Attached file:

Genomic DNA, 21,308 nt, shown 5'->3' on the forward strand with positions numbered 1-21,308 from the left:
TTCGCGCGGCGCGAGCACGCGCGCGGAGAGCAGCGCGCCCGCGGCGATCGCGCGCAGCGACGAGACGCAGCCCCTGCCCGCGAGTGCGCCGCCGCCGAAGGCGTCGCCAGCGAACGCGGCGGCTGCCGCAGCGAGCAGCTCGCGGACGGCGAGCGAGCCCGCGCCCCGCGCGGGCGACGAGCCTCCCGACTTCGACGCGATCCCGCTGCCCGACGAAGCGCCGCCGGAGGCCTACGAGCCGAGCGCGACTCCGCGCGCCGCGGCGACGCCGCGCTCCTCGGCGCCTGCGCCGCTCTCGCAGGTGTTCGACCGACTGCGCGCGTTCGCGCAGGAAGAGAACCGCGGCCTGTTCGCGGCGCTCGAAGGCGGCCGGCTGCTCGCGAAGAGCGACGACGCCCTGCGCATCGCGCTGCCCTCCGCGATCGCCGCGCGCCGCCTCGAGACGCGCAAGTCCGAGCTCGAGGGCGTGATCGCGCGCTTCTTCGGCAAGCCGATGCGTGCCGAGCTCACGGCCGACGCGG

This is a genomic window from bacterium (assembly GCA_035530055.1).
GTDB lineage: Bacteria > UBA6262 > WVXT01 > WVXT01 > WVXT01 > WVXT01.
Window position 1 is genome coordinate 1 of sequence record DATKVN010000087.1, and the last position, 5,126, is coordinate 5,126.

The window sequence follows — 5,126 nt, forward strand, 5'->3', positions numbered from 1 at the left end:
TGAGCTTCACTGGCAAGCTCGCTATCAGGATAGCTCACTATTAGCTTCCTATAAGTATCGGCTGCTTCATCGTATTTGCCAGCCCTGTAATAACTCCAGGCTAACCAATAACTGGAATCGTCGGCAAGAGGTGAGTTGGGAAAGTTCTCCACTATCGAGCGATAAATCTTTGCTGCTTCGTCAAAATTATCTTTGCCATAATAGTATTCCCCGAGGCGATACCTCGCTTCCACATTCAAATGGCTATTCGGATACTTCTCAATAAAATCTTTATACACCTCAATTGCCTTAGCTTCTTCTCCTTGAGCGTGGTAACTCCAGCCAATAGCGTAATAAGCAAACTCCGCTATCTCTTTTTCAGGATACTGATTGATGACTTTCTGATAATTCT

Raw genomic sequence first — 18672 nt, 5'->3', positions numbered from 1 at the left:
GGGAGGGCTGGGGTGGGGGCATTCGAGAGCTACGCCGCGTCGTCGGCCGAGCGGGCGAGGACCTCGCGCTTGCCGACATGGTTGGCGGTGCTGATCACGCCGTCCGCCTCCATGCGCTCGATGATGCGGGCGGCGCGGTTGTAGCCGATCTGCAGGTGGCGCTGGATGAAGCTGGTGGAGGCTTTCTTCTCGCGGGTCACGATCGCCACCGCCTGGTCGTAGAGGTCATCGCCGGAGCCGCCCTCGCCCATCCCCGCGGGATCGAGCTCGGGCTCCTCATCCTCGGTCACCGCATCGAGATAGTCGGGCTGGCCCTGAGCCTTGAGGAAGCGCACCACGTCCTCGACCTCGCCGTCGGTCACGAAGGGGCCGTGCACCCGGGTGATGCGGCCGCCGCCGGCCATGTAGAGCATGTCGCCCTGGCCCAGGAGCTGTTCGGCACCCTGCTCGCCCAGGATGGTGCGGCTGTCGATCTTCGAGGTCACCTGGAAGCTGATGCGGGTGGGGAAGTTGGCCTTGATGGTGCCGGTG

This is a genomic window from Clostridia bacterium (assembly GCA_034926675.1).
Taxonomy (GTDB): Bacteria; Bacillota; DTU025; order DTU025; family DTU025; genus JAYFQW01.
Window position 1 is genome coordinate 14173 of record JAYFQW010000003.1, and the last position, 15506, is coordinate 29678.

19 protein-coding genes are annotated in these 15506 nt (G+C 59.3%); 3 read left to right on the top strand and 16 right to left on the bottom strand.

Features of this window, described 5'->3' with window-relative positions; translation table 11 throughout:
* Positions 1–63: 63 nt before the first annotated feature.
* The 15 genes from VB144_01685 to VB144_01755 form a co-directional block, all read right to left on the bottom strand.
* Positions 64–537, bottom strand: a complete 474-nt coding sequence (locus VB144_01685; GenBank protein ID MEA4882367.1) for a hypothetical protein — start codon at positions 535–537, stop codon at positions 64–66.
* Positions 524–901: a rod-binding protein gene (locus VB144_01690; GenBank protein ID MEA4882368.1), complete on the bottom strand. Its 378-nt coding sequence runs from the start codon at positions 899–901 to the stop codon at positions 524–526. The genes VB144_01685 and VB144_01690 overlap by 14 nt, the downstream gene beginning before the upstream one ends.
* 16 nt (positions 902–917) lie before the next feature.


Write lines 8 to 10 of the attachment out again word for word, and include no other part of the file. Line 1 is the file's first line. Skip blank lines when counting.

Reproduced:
Raw genomic sequence first — 18672 nt, 5'->3', positions numbered from 1 at the left:
GGGAGGGCTGGGGTGGGGGCATTCGAGAGCTACGCCGCGTCGTCGGCCGAGCGGGCGAGGACCTCGCGCTTGCCGACATGGTTGGCGGTGCTGATCACGCCGTCCGCCTCCATGCGCTCGATGATGCGGGCGGCGCGGTTGTAGCCGATCTGCAGGTGGCGCTGGATGAAGCTGGTGGAGGCTTTCTTCTCGCGGGTCACGATCGCCACCGCCTGGTCGTAGAGGTCATCGCCGGAGCCGCCCTCGCCCATCCCCGCGGGATCGAGCTCGGGCTCCTCATCCTCGGTCACCGCATCGAGATAGTCGGGCTGGCCCTGAGCCTTGAGGAAGCGCACCACGTCCTCGACCTCGCCGTCGGTCACGAAGGGGCCGTGCACCCGGGTGATGCGGCCGCCGCCGGCCATGTAGAGCATGTCGCCCTGGCCCAGGAGCTGTTCGGCACCCTGCTCGCCCAGGATGGTGCGGCTGTCGATCTTCGAGGTCACCTGGAAGCTGATGCGGGTGGGGAAGTTGGCCTTGATGGTGCCGGTG

This is a genomic window from Clostridia bacterium (assembly GCA_034926675.1).